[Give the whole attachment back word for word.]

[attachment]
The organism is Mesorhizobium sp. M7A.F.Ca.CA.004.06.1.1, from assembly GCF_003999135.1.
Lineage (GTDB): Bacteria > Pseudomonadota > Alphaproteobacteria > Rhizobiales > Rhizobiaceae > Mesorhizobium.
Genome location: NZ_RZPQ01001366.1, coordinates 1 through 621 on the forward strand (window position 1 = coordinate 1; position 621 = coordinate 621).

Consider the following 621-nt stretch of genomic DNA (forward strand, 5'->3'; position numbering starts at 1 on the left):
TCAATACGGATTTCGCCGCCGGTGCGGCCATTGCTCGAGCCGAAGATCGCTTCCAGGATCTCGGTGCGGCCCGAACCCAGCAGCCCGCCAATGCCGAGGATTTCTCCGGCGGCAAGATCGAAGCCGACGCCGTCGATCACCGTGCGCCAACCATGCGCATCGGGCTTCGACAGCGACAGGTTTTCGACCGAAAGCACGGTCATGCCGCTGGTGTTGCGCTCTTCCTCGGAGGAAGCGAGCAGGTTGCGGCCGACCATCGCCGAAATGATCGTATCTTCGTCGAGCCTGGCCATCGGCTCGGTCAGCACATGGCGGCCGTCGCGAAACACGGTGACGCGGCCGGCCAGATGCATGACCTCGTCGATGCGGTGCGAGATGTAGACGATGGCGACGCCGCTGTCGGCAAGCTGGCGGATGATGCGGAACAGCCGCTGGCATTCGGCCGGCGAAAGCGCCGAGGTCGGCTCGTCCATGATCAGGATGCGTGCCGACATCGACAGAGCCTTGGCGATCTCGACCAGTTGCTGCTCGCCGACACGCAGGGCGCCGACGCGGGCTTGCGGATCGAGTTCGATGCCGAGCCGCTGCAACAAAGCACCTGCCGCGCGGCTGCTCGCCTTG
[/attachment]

The organism is Mesorhizobium sp. M7A.F.Ca.CA.004.06.1.1, from assembly GCF_003999135.1.
Lineage (GTDB): Bacteria > Pseudomonadota > Alphaproteobacteria > Rhizobiales > Rhizobiaceae > Mesorhizobium.
Genome location: NZ_RZPQ01001366.1, coordinates 1 through 621 on the forward strand (window position 1 = coordinate 1; position 621 = coordinate 621).

Consider the following 621-nt stretch of genomic DNA (forward strand, 5'->3'; position numbering starts at 1 on the left):
TCAATACGGATTTCGCCGCCGGTGCGGCCATTGCTCGAGCCGAAGATCGCTTCCAGGATCTCGGTGCGGCCCGAACCCAGCAGCCCGCCAATGCCGAGGATTTCTCCGGCGGCAAGATCGAAGCCGACGCCGTCGATCACCGTGCGCCAACCATGCGCATCGGGCTTCGACAGCGACAGGTTTTCGACCGAAAGCACGGTCATGCCGCTGGTGTTGCGCTCTTCCTCGGAGGAAGCGAGCAGGTTGCGGCCGACCATCGCCGAAATGATCGTATCTTCGTCGAGCCTGGCCATCGGCTCGGTCAGCACATGGCGGCCGTCGCGAAACACGGTGACGCGGCCGGCCAGATGCATGACCTCGTCGATGCGGTGCGAGATGTAGACGATGGCGACGCCGCTGTCGGCAAGCTGGCGGATGATGCGGAACAGCCGCTGGCATTCGGCCGGCGAAAGCGCCGAGGTCGGCTCGTCCATGATCAGGATGCGTGCCGACATCGACAGAGCCTTGGCGATCTCGACCAGTTGCTGCTCGCCGACACGCAGGGCGCCGACGCGGGCTTGCGGATCGAGTTCGATGCCGAGCCGCTGCAACAAAGCACCTGCCGCGCGGCTGCTCGCCTTG